James Bacon dies at 96; longtime syndicated Hollywood columnist


James Bacon, the longtime syndicated Hollywood columnist and reporter whose career covering the film capital began in the late 1940s with the Associated Press, has died. He was 96.

Bacon, whose long career also included small roles in movies such as “Planet of the Apes” and TV shows, died in his sleep Saturday of congestive heart failure at his Northridge home, said family friend Stan Rosenfield.

Bacon was an AP reporter from Chicago when he arrived in Hollywood in 1948, a time when Los Angeles had six daily newspapers and rival Hollywood gossip columnists Hedda Hopper and Louella Parsons reigned supreme.


After covering Hollywood for the AP, Bacon worked briefly as a publicist in the mid-1960s before returning to the entertainment beat as a columnist at the now-defunct Los Angeles Herald-Examiner from 1968 to 1986.

Drinking was a common theme during Bacon’s Hollywood heyday, as chronicled in many of the stories he recounted in his two spicy and entertaining books published in the 1970s, “Hollywood Is a Four Letter Town” and “Made in Hollywood.”

Bacon sipped champagne with Sophia Loren at her suite at the Beverly Hills Hotel, regularly frequented a Sunset Boulevard bar with Robert Mitchum and often drank vodka with Joan Crawford at her home in Brentwood.

“Joan,” he wrote in “Made in Hollywood,” “is the only person, male or female, I know who can sip straight vodka and tell you what proof it is.”

Those were the days when gaining access to the hottest stars in Hollywood was relatively simple.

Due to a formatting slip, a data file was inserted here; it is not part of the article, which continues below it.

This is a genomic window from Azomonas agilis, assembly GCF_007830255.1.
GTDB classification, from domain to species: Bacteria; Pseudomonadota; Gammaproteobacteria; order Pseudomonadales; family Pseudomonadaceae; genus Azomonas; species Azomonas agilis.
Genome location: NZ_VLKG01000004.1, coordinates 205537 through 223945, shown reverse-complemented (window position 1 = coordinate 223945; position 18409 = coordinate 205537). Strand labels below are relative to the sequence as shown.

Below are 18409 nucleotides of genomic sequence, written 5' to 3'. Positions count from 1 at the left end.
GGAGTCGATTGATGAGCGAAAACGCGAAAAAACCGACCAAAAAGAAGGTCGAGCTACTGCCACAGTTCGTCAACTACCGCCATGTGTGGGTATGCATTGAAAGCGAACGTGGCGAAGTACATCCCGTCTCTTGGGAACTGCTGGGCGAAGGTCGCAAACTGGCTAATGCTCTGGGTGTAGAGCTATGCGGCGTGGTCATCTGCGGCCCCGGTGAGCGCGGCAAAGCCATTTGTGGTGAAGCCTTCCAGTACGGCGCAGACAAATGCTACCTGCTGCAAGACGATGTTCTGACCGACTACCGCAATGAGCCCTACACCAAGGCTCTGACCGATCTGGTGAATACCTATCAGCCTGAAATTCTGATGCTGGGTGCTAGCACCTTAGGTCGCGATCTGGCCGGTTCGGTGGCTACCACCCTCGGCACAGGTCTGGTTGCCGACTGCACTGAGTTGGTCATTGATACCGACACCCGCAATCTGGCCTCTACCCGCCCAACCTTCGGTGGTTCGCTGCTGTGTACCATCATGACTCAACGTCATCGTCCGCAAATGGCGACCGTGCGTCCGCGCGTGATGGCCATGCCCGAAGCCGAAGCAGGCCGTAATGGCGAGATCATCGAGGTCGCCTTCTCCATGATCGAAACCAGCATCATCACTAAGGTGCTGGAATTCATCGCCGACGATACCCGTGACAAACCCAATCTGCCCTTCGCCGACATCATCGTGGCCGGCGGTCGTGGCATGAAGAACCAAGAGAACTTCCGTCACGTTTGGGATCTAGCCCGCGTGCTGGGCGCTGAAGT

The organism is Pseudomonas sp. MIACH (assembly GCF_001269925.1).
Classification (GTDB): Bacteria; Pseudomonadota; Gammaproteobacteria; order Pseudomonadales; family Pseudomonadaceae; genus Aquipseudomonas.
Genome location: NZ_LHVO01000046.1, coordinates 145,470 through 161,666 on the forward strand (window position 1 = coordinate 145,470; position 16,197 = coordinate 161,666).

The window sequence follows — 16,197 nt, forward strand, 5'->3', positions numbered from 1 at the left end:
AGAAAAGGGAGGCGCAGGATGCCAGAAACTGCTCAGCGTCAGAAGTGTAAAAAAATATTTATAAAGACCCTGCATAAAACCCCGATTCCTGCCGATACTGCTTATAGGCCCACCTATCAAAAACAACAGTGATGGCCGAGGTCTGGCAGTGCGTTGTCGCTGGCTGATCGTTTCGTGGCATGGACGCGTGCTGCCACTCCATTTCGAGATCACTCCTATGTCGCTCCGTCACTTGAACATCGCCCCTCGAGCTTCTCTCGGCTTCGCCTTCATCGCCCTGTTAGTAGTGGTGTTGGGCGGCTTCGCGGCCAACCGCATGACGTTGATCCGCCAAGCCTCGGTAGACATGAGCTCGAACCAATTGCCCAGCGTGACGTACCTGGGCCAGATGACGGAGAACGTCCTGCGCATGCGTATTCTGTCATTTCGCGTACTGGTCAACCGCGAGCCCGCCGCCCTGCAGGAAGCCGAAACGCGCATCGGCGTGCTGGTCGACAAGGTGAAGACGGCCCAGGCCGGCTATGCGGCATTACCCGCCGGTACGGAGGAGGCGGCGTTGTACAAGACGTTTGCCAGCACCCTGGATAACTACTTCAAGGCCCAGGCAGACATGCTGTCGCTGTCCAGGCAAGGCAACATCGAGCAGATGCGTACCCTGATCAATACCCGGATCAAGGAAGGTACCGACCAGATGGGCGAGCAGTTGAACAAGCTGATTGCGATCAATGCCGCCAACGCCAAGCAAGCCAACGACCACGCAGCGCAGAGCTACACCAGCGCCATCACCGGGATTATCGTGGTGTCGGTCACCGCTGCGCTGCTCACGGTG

“It was so much easier back in the `50s, the end of the golden era,” Bacon told The Times in 1991. “Stars loved the press and the press loved stars. You’d go out to the studio and sit down with [ Clark] Gable and [ Spencer] Tracy and people like that, you’d have a column in a minute. You didn’t have to deal that much with press agents.”


And it was a lot more fun in those days, he said, “because every studio was a big family. You’d go over to Warner Bros., and they had Bogie and Errol Flynn and Jimmy Cagney, [with] Ronald Reagan on the second team.

“Nowadays, a lot of the stars are pretty much inaccessible. Back in those days they were very accessible. The studio wanted their stars to be publicized. If I wanted to talk to Ava Gardner, I just called up and talked to Ava Gardner; that was it.”

Bacon quickly established close relationships with many of the stars he covered, which paid off in exclusive stories.

In 1958, he said, he was the only reporter permitted into Elizabeth Taylor’s home after she heard the news that her husband, producer Mike Todd, had died in a plane crash in New Mexico.

“I begged him not to go — to wait one more day,” a grieving Taylor told Bacon. “I don’t think he wanted to go. He came upstairs six times to kiss me goodbye before he left the house.”

In 1964, John Wayne revealed to Bacon that his recent hospital stay was for removal of “cancer of the lung — and I’ve licked it.” (Wayne died of cancer in 1979.)


Bacon also managed to get a jump on the competition in 1960 when Gable suffered a heart attack at his ranch in Encino, not far from where Bacon was living.

After receiving a tip that an ambulance was being dispatched to the Gable residence, Bacon actually beat the ambulance to the hospital and was waiting when the legendary star was wheeled in.